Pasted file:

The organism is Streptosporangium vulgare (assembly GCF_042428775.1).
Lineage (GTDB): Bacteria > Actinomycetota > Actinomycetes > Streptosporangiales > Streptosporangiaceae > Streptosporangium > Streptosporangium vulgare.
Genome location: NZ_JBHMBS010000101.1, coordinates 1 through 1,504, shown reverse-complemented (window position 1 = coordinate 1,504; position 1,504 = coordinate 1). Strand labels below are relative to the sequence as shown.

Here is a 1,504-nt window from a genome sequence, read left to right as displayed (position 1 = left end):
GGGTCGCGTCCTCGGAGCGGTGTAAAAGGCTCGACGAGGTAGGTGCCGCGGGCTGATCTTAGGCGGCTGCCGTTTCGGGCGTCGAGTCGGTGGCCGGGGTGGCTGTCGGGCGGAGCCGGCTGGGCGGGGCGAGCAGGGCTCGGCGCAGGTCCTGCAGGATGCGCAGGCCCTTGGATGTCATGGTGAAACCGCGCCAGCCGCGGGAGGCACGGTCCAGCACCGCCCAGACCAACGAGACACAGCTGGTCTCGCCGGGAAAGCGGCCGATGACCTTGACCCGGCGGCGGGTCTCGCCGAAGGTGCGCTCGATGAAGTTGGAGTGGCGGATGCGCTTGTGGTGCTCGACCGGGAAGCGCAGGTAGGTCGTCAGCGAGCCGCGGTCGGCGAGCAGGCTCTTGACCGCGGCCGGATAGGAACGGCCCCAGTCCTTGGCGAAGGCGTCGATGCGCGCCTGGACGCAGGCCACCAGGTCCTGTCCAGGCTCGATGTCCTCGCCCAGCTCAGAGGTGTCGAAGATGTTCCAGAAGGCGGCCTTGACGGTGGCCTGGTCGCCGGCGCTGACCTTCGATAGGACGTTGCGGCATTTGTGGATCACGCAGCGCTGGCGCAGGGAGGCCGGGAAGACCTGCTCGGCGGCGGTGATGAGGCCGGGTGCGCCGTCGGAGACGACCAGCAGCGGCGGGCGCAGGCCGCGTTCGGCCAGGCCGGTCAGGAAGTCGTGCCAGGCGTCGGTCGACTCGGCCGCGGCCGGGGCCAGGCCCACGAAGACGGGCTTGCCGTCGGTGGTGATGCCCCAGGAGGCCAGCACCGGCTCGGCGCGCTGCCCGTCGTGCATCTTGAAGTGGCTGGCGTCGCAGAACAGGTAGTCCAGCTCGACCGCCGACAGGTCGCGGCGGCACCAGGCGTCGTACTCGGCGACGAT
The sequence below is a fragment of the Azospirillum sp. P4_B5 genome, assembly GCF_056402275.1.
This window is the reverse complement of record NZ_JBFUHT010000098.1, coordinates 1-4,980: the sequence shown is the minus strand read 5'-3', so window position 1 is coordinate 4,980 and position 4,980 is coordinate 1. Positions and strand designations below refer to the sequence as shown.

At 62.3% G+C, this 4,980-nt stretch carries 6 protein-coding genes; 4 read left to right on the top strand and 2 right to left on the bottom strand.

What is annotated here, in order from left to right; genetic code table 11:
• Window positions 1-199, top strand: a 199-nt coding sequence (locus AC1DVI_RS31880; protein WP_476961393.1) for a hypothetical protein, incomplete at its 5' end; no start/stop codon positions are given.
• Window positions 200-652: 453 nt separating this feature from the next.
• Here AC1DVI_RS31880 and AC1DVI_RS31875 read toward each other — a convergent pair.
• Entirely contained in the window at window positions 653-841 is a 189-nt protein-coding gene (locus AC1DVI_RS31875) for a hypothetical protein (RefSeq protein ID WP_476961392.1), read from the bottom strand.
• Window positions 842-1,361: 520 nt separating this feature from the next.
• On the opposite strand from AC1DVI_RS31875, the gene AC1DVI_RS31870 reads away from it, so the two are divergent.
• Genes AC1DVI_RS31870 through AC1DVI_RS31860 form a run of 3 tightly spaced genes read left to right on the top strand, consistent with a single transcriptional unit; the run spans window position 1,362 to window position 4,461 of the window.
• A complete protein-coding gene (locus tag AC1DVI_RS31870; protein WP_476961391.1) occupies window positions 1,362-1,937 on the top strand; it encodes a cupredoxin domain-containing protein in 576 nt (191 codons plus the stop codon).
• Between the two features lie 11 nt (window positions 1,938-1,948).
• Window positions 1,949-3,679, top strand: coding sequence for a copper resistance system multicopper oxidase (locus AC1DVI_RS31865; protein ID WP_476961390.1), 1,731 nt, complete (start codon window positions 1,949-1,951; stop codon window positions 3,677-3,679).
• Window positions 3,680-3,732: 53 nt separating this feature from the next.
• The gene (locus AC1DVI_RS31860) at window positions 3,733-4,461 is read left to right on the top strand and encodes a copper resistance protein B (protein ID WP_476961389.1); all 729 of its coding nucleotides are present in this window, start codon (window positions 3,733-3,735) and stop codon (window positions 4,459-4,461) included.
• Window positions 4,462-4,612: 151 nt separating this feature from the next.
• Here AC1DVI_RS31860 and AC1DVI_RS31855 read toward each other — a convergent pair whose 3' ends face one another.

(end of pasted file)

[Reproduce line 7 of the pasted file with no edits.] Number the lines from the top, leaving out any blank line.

This window is the reverse complement of record NZ_JBFUHT010000098.1, coordinates 1-4,980: the sequence shown is the minus strand read 5'-3', so window position 1 is coordinate 4,980 and position 4,980 is coordinate 1. Positions and strand designations below refer to the sequence as shown.